Romo mumbled some fancy football jargon when asked that question. Garrett said coverage often dictates where you're going to go.

But there were plenty of times in the red zone when a Patriots cornerback was left alone on Bryant. The Cowboys didn't exploit the matchup.

"It's all good," said Bryant, who appeared to vent on the sideline after the Cowboys' final red zone failure but watched his words carefully after the game. "You got to understand who we got on our roster. We got a lot of great players, and each and every last one of us can make plays."

OK, let's take a look at Romo's red zone targets in the second half.

He threw to tight end Martellus Bennett twice. Bennett still hasn't scored since his rookie season of 2008.
He threw to DeMarco Murray once. The rookie running back's next NFL touchdown will be his first.

He threw to Tashard Choice three times. Yes, we're talking about a four-year veteran running back who has never scored on a reception.

None to Bryant. None to perennial Pro Bowl tight end Jason Witten. None to No. 1 receiver Miles Austin.

No touchdowns in the second half. No surprise.

The Cowboys were satisfied to settle for a field goal when they got within sniffing distance of the end zone in the fourth quarter. If you want to whine about a Garrett gaffe, focus on the conservative-but-cute shovel pass to Choice that lost a few yards on third-and-goal from the 5.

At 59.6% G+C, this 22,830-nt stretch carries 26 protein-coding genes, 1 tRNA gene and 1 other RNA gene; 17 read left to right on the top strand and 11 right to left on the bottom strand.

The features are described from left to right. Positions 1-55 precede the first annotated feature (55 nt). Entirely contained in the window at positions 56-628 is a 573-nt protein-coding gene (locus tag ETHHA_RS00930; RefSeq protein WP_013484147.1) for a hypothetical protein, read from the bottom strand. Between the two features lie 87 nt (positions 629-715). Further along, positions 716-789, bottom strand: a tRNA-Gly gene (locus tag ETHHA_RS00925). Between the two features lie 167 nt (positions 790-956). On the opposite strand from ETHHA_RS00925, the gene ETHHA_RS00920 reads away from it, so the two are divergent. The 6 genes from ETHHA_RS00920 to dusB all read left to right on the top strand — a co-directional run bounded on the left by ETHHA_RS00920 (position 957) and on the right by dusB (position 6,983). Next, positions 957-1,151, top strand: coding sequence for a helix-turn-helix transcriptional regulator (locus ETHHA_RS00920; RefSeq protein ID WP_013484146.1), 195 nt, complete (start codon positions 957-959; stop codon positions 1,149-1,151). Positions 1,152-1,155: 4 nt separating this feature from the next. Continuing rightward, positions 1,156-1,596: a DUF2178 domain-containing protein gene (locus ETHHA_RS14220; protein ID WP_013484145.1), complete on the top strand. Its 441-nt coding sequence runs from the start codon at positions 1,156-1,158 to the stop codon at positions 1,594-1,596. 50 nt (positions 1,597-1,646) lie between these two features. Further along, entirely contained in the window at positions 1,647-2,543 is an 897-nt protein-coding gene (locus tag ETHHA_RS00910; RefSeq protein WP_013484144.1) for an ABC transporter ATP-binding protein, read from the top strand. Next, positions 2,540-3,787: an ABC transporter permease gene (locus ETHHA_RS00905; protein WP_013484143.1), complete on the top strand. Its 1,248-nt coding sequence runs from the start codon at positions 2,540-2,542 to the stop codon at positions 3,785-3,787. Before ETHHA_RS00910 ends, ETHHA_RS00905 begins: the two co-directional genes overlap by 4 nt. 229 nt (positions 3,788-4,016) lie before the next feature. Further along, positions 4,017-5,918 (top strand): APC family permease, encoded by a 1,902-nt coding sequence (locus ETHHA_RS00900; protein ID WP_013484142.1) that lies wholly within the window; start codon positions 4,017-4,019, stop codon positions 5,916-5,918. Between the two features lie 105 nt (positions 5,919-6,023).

That play came on the heels of a screen to Bennett and a pass in the flat to Choice. Garrett called plays like he was scared of Romo making a mistake, which turned the Cowboys' playmakers into multimillion-dollar decoys.

"We felt like when it was 13-13, it was important for us to come away with points and make sure we got three and went ahead in the game," Garrett said. "But certainly you want to score touchdowns when you get down there."

The Cowboys rarely do, despite their arsenal of big-bodied weapons in the passing game. That ought to be enough to finish drives despite an anemic running game, but it usually isn't.

The Cowboys converted one of three red zone trips into touchdowns against the Patriots. That's par for the course for a team that has reached pay dirt on six of 18 visits inside their opponents' 20-yard line this season.

"I don't know what stat is good or not good for scoring touchdowns or not, but I'd like to see where we're at in the league on something like that," Romo said, "so write that tomorrow and then that will help us."

Here you go, Tony: The St. Louis Rams are the only team in the NFL with a worse red zone conversion rate.

That's been Garrett's biggest flaw. That's what cost the Cowboys a chance to pull off an upset over the Patriots.

Join Jerry in second-guessing Garrett for playing it safe in the final four minutes if you want.

"We rolled the dice at the end and went conservative rather than to try to get some points," Jerry said, "and it bit us."

Jerry was right, but he was talking about the wrong point of the game. Settling for a punt didn't cost the Cowboys this game. Settling for field goals did.

Tim MacMahon covers the Cowboys for ESPNDallas.com.